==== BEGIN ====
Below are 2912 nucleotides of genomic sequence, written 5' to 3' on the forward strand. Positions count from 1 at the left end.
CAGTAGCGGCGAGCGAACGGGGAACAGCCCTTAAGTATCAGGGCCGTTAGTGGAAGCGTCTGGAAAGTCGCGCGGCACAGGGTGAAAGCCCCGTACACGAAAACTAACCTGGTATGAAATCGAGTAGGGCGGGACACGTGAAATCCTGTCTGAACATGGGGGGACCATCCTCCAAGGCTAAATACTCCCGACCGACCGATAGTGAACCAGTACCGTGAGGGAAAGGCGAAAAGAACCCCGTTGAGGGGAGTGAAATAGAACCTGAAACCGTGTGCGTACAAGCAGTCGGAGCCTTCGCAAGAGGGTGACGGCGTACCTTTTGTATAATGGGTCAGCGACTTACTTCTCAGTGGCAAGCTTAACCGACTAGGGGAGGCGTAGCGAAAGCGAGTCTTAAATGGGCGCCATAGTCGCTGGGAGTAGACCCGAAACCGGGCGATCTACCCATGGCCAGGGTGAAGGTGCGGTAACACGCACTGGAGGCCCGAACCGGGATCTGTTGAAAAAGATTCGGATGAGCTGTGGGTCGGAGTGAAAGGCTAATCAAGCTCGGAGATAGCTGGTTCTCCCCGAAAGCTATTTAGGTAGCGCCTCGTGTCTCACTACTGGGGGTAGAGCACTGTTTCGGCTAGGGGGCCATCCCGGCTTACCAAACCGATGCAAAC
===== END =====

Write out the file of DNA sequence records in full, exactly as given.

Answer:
Below are 2912 nucleotides of genomic sequence, written 5' to 3' on the forward strand. Positions count from 1 at the left end.
CAGTAGCGGCGAGCGAACGGGGAACAGCCCTTAAGTATCAGGGCCGTTAGTGGAAGCGTCTGGAAAGTCGCGCGGCACAGGGTGAAAGCCCCGTACACGAAAACTAACCTGGTATGAAATCGAGTAGGGCGGGACACGTGAAATCCTGTCTGAACATGGGGGGACCATCCTCCAAGGCTAAATACTCCCGACCGACCGATAGTGAACCAGTACCGTGAGGGAAAGGCGAAAAGAACCCCGTTGAGGGGAGTGAAATAGAACCTGAAACCGTGTGCGTACAAGCAGTCGGAGCCTTCGCAAGAGGGTGACGGCGTACCTTTTGTATAATGGGTCAGCGACTTACTTCTCAGTGGCAAGCTTAACCGACTAGGGGAGGCGTAGCGAAAGCGAGTCTTAAATGGGCGCCATAGTCGCTGGGAGTAGACCCGAAACCGGGCGATCTACCCATGGCCAGGGTGAAGGTGCGGTAACACGCACTGGAGGCCCGAACCGGGATCTGTTGAAAAAGATTCGGATGAGCTGTGGGTCGGAGTGAAAGGCTAATCAAGCTCGGAGATAGCTGGTTCTCCCCGAAAGCTATTTAGGTAGCGCCTCGTGTCTCACTACTGGGGGTAGAGCACTGTTTCGGCTAGGGGGCCATCCCGGCTTACCAAACCGATGCAAAC